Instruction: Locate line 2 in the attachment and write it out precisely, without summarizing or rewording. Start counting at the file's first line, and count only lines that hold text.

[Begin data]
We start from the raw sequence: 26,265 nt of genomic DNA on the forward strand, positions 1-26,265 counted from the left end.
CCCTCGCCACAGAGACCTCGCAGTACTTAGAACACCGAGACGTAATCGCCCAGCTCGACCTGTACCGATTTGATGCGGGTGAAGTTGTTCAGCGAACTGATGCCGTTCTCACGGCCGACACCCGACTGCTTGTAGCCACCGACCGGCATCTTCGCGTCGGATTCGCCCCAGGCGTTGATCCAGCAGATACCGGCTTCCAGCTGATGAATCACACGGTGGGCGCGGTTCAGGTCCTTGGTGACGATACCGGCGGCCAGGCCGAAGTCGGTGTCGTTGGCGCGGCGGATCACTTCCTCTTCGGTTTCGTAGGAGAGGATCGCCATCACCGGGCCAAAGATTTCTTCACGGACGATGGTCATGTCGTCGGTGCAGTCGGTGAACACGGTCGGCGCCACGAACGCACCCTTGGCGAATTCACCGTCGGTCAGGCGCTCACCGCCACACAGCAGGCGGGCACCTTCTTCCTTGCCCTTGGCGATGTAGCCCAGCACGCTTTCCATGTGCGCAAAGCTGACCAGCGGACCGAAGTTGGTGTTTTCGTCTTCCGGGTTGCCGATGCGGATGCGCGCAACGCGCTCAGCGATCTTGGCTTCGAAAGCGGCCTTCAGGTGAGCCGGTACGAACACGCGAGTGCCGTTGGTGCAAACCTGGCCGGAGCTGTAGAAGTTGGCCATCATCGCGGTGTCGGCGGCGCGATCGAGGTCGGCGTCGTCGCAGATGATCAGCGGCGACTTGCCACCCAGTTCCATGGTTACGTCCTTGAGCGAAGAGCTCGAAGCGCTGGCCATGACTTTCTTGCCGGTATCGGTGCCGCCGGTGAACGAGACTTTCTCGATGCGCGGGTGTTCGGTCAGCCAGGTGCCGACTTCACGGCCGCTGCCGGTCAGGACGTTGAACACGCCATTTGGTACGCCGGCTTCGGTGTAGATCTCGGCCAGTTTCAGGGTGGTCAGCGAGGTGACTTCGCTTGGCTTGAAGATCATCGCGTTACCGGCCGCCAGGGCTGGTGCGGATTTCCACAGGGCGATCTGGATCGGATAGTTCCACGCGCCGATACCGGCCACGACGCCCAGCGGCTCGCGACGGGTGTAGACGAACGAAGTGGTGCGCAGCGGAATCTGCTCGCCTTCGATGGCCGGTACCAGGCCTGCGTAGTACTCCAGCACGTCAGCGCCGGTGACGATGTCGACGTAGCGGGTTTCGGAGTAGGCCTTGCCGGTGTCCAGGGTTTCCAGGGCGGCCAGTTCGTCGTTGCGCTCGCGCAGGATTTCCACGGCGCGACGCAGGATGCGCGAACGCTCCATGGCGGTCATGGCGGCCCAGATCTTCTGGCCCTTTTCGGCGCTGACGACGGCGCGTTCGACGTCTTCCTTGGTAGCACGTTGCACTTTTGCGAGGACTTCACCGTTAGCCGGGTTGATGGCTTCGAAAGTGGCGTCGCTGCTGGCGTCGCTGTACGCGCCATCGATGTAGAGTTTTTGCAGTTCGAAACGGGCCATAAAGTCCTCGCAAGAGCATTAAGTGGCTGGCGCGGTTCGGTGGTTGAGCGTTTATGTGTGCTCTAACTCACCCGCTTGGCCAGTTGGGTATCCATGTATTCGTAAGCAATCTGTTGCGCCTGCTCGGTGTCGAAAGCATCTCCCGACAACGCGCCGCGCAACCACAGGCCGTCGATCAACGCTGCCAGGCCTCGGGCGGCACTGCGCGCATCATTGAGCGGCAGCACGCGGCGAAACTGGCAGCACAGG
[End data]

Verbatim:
CCCTCGCCACAGAGACCTCGCAGTACTTAGAACACCGAGACGTAATCGCCCAGCTCGACCTGTACCGATTTGATGCGGGTGAAGTTGTTCAGCGAACTGATGCCGTTCTCACGGCCGACACCCGACTGCTTGTAGCCACCGACCGGCATCTTCGCGTCGGATTCGCCCCAGGCGTTGATCCAGCAGATACCGGCTTCCAGCTGATGAATCACACGGTGGGCGCGGTTCAGGTCCTTGGTGACGATACCGGCGGCCAGGCCGAAGTCGGTGTCGTTGGCGCGGCGGATCACTTCCTCTTCGGTTTCGTAGGAGAGGATCGCCATCACCGGGCCAAAGATTTCTTCACGGACGATGGTCATGTCGTCGGTGCAGTCGGTGAACACGGTCGGCGCCACGAACGCACCCTTGGCGAATTCACCGTCGGTCAGGCGCTCACCGCCACACAGCAGGCGGGCACCTTCTTCCTTGCCCTTGGCGATGTAGCCCAGCACGCTTTCCATGTGCGCAAAGCTGACCAGCGGACCGAAGTTGGTGTTTTCGTCTTCCGGGTTGCCGATGCGGATGCGCGCAACGCGCTCAGCGATCTTGGCTTCGAAAGCGGCCTTCAGGTGAGCCGGTACGAACACGCGAGTGCCGTTGGTGCAAACCTGGCCGGAGCTGTAGAAGTTGGCCATCATCGCGGTGTCGGCGGCGCGATCGAGGTCGGCGTCGTCGCAGATGATCAGCGGCGACTTGCCACCCAGTTCCATGGTTACGTCCTTGAGCGAAGAGCTCGAAGCGCTGGCCATGACTTTCTTGCCGGTATCGGTGCCGCCGGTGAACGAGACTTTCTCGATGCGCGGGTGTTCGGTCAGCCAGGTGCCGACTTCACGGCCGCTGCCGGTCAGGACGTTGAACACGCCATTTGGTACGCCGGCTTCGGTGTAGATCTCGGCCAGTTTCAGGGTGGTCAGCGAGGTGACTTCGCTTGGCTTGAAGATCATCGCGTTACCGGCCGCCAGGGCTGGTGCGGATTTCCACAGGGCGATCTGGATCGGATAGTTCCACGCGCCGATACCGGCCACGACGCCCAGCGGCTCGCGACGGGTGTAGACGAACGAAGTGGTGCGCAGCGGAATCTGCTCGCCTTCGATGGCCGGTACCAGGCCTGCGTAGTACTCCAGCACGTCAGCGCCGGTGACGATGTCGACGTAGCGGGTTTCGGAGTAGGCCTTGCCGGTGTCCAGGGTTTCCAGGGCGGCCAGTTCGTCGTTGCGCTCGCGCAGGATTTCCACGGCGCGACGCAGGATGCGCGAACGCTCCATGGCGGTCATGGCGGCCCAGATCTTCTGGCCCTTTTCGGCGCTGACGACGGCGCGTTCGACGTCTTCCTTGGTAGCACGTTGCACTTTTGCGAGGACTTCACCGTTAGCCGGGTTGATGGCTTCGAAAGTGGCGTCGCTGCTGGCGTCGCTGTACGCGCCATCGATGTAGAGTTTTTGCAGTTCGAAACGGGCCATAAAGTCCTCGCAAGAGCATTAAGTGGCTGGCGCGGTTCGGTGGTTGAGCGTTTATGTGTGCTCTAACTCACCCGCTTGGCCAGTTGGGTATCCATGTATTCGTAAGCAATCTGTTGCGCCTGCTCGGTGTCGAAAGCATCTCCCGACAACGCGCCGCGCAACCACAGGCCGTCGATCAACGCTGCCAGGCCTCGGGCGGCACTGCGCGCATCATTGAGCGGCAGCACGCGGCGAAACTGGCAGCACAGG